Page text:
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Alfredo & Susana

Philippine Commercial
International Bank
GR No. 160466
January 17, 2005
• Spouses Ong are, respectively, the
President and Treasurer of Baliwag
Mahogany Corporation (BMC), engaged
in the manufacture and export of finished
wood products.

• PCIB filed a case for collection of a sum

of money against the spouses, holding
them liable as sureties on the three
promissory notes they issued to secure
some of BMC’s loans, totalling P5M.
• Under the terms of the notes, PCIB may
consider BMC in default and demand
payment of the remaining balance of
the loan:

1) Upon the levy, attachment, or

garnishment of any of its properties

2) Upon BMC’s insolvency

3) If it is declared to be in a state of
suspension of payments.
• Subsequently, BMC filed a petition for
rehabilitation and suspension of
payments with the SEC after its properties
were attached by creditors.

• A Memorandum of Agreement was

executed by BMC, the spouses as
President and Treasurer of BMC, and
the consortium of creditor banks of
BMC (of which PCIB was included).
• PCIB considered BMC in default of its
obligations and sought to collect
payment thereof from the spouses as

• The spouses moved to dismiss the

complaint and argued that as BMC
was in a state of suspension of
payments, the creditor banks,
including PCIB, agreed to temporarily
suspend any pending civil action
against it.
• They also contend that the benefits of
the MOA should be extended to the
spouses who acted as BMC’s sureties in
their contracts of loan with PCIB.

• The trial court denied the motion to

dismiss, which the CA affirmed, ruling
that a creditor can proceed against
petitioners as surety independently of its
right to proceed against the principal
debtor BMC.
Art. 2063. A compromise between the creditor
and the principal debtor benefits the guarantor
but does not prejudice him. That which is
entered into between the guarantor and the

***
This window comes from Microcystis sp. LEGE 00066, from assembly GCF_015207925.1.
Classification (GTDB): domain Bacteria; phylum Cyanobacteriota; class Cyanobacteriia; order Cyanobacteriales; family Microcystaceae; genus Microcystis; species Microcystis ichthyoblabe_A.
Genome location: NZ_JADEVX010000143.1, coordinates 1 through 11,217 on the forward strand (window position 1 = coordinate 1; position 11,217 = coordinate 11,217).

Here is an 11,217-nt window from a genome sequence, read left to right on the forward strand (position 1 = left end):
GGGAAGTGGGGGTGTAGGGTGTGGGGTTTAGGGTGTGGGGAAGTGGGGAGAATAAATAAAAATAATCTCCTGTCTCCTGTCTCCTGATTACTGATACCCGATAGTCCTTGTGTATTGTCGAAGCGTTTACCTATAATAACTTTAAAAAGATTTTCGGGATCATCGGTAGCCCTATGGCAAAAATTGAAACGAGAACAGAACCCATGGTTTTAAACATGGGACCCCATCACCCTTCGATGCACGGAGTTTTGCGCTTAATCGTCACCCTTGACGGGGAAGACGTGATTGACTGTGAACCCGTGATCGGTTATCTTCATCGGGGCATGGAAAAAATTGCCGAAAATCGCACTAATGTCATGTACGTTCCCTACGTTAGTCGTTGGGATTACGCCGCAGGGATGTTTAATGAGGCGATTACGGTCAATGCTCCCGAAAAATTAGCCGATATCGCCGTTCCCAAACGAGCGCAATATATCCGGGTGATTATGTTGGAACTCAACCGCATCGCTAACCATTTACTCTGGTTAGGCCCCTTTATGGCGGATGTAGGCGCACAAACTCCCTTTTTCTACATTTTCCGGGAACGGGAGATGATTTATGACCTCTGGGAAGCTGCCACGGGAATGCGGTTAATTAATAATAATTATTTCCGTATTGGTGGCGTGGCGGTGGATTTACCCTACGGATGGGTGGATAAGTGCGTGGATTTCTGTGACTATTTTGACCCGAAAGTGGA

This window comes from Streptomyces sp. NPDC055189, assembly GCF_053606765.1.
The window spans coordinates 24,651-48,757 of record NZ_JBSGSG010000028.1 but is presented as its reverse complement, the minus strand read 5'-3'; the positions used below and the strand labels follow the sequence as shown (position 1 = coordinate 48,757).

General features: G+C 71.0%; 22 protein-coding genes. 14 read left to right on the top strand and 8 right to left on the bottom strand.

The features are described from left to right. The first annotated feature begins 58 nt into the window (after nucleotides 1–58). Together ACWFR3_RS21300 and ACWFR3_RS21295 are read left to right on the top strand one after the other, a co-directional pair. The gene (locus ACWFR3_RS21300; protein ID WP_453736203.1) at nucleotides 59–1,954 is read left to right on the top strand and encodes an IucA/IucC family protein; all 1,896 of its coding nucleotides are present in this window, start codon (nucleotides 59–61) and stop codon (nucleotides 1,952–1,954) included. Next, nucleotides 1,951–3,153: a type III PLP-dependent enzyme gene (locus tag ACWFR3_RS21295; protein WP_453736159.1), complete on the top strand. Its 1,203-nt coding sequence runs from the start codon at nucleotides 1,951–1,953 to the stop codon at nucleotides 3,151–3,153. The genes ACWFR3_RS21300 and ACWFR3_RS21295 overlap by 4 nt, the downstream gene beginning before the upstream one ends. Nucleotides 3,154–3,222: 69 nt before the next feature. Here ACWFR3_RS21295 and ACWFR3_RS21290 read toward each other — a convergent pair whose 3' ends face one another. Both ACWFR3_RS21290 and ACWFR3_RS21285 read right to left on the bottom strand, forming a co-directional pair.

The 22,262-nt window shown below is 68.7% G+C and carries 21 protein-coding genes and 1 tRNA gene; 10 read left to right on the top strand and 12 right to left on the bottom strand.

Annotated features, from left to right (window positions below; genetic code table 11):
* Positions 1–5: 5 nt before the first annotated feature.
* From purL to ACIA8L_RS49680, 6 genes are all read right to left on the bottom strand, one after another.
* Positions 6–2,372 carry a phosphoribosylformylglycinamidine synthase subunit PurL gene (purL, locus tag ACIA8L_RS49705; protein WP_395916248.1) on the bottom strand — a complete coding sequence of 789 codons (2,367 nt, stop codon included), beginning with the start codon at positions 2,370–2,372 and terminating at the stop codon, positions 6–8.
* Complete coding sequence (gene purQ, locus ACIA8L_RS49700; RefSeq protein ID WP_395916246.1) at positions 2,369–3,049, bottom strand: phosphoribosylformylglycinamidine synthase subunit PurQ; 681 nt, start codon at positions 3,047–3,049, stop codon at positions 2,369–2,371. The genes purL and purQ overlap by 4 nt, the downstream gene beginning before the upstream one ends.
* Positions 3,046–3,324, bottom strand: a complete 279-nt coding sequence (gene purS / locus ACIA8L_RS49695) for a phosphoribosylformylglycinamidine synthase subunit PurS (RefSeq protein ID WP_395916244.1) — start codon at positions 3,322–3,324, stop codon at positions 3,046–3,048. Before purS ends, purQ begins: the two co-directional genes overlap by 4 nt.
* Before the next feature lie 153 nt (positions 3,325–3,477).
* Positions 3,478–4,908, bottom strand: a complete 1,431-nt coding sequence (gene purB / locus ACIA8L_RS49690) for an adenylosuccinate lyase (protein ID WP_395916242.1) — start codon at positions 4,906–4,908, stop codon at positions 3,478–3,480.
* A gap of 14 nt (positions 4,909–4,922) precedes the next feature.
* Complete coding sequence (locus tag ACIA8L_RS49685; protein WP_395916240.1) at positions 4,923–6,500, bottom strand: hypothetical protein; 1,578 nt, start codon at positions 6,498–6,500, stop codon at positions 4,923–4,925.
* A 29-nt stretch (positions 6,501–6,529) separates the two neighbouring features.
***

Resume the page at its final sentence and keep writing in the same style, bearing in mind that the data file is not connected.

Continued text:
creditor benefits but does not prejudice the
principal debtor.

Art. 2081. The guarantor may set up against

the creditor all the defenses which pertain to
the principal debtor and are inherent in the
debt; but not those that are purely personal to
the debtor.

Whether or not Articles 2063 and 2081 of

the Civil Code apply to Suretyship
• Reliance of spouses on Articles 2063 and
2081 is misplaced as these provisions refer
to contracts of guaranty and don’t apply
to suretyship contracts. Spouses are not
guarantors but sureties of BMC’s debts.

• Under the suretyship contract, the

spouses obligated themselves to be
solidarily bound with the principal debtor
BMC for the payment of its debts to PCIB.
• PCIB’s right to collect payment from the
surety exists independently of its right to
proceed directly against the principal
debtor. In fact, the creditor bank may go
against the surety alone without prior
demand for payment on the principal

Art. 1216. The creditor may proceed against

any one of the solidary debtors or some or all
of them simultaneously. The demand made
against one of them shall not be an obstacle
to those which may subsequently be directed
against the others, so long as the debt has
not been fully collected.

Subsidiary obligation Principally liable

Guarantor insures
Surety insures the
the solvency of the
debt itself

Benefit of Excussion Benefit of Excussion

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